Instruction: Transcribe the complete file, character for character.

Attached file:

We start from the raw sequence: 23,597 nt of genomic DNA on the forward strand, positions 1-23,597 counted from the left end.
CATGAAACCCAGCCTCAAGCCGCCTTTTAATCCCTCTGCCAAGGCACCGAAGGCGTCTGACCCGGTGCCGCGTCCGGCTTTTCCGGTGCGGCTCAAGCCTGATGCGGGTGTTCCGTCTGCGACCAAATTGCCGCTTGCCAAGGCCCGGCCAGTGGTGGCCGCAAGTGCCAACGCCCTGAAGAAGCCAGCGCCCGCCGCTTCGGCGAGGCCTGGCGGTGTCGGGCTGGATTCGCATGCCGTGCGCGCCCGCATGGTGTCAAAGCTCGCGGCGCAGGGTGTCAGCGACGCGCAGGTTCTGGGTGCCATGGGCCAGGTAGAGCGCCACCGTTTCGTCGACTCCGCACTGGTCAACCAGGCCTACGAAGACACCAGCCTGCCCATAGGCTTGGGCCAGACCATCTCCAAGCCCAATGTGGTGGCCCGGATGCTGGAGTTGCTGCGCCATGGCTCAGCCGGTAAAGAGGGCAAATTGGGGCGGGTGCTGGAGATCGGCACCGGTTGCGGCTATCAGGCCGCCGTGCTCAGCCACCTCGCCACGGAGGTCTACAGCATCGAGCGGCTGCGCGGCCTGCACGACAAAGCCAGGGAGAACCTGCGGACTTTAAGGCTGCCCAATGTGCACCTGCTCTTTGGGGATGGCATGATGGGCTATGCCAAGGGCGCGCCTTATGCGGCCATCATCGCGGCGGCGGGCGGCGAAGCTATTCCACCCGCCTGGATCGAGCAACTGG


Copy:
We start from the raw sequence: 23,597 nt of genomic DNA on the forward strand, positions 1-23,597 counted from the left end.
CATGAAACCCAGCCTCAAGCCGCCTTTTAATCCCTCTGCCAAGGCACCGAAGGCGTCTGACCCGGTGCCGCGTCCGGCTTTTCCGGTGCGGCTCAAGCCTGATGCGGGTGTTCCGTCTGCGACCAAATTGCCGCTTGCCAAGGCCCGGCCAGTGGTGGCCGCAAGTGCCAACGCCCTGAAGAAGCCAGCGCCCGCCGCTTCGGCGAGGCCTGGCGGTGTCGGGCTGGATTCGCATGCCGTGCGCGCCCGCATGGTGTCAAAGCTCGCGGCGCAGGGTGTCAGCGACGCGCAGGTTCTGGGTGCCATGGGCCAGGTAGAGCGCCACCGTTTCGTCGACTCCGCACTGGTCAACCAGGCCTACGAAGACACCAGCCTGCCCATAGGCTTGGGCCAGACCATCTCCAAGCCCAATGTGGTGGCCCGGATGCTGGAGTTGCTGCGCCATGGCTCAGCCGGTAAAGAGGGCAAATTGGGGCGGGTGCTGGAGATCGGCACCGGTTGCGGCTATCAGGCCGCCGTGCTCAGCCACCTCGCCACGGAGGTCTACAGCATCGAGCGGCTGCGCGGCCTGCACGACAAAGCCAGGGAGAACCTGCGGACTTTAAGGCTGCCCAATGTGCACCTGCTCTTTGGGGATGGCATGATGGGCTATGCCAAGGGCGCGCCTTATGCGGCCATCATCGCGGCGGCGGGCGGCGAAGCTATTCCACCCGCCTGGATCGAGCAACTGG